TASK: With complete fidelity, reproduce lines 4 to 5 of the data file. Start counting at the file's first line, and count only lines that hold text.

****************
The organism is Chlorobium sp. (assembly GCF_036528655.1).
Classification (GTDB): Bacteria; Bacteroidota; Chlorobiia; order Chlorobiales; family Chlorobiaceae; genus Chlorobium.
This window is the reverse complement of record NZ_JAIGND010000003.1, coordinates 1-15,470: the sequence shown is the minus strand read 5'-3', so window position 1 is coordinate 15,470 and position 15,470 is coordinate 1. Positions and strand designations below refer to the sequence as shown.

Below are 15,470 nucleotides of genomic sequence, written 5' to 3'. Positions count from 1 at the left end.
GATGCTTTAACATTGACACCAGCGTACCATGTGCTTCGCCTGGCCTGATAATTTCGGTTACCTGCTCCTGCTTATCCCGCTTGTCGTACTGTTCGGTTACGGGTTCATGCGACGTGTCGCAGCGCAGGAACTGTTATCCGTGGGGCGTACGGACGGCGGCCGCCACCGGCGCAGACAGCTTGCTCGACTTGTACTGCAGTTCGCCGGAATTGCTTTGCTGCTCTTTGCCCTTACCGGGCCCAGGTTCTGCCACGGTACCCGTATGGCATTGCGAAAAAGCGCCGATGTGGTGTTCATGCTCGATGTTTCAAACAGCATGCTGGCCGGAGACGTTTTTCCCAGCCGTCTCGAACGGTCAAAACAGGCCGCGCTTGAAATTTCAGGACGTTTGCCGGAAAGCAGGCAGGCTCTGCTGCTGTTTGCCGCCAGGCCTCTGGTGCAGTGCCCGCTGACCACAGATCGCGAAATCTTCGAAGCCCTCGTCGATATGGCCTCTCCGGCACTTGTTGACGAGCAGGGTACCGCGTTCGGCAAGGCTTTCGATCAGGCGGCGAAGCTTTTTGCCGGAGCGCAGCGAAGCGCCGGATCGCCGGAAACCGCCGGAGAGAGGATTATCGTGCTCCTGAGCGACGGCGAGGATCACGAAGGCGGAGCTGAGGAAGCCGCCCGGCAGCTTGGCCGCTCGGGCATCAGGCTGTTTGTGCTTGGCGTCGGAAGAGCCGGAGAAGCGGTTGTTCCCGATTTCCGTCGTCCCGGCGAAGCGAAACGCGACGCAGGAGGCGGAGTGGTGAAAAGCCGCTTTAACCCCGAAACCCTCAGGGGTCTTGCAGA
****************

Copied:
Below are 15,470 nucleotides of genomic sequence, written 5' to 3'. Positions count from 1 at the left end.
GATGCTTTAACATTGACACCAGCGTACCATGTGCTTCGCCTGGCCTGATAATTTCGGTTACCTGCTCCTGCTTATCCCGCTTGTCGTACTGTTCGGTTACGGGTTCATGCGACGTGTCGCAGCGCAGGAACTGTTATCCGTGGGGCGTACGGACGGCGGCCGCCACCGGCGCAGACAGCTTGCTCGACTTGTACTGCAGTTCGCCGGAATTGCTTTGCTGCTCTTTGCCCTTACCGGGCCCAGGTTCTGCCACGGTACCCGTATGGCATTGCGAAAAAGCGCCGATGTGGTGTTCATGCTCGATGTTTCAAACAGCATGCTGGCCGGAGACGTTTTTCCCAGCCGTCTCGAACGGTCAAAACAGGCCGCGCTTGAAATTTCAGGACGTTTGCCGGAAAGCAGGCAGGCTCTGCTGCTGTTTGCCGCCAGGCCTCTGGTGCAGTGCCCGCTGACCACAGATCGCGAAATCTTCGAAGCCCTCGTCGATATGGCCTCTCCGGCACTTGTTGACGAGCAGGGTACCGCGTTCGGCAAGGCTTTCGATCAGGCGGCGAAGCTTTTTGCCGGAGCGCAGCGAAGCGCCGGATCGCCGGAAACCGCCGGAGAGAGGATTATCGTGCTCCTGAGCGACGGCGAGGATCACGAAGGCGGAGCTGAGGAAGCCGCCCGGCAGCTTGGCCGCTCGGGCATCAGGCTGTTTGTGCTTGGCGTCGGAAGAGCCGGAGAAGCGGTTGTTCCCGATTTCCGTCGTCCCGGCGAAGCGAAACGCGACGCAGGAGGCGGAGTGGTGAAAAGCCGCTTTAACCCCGAAACCCTCAGGGGTCTTGCAGA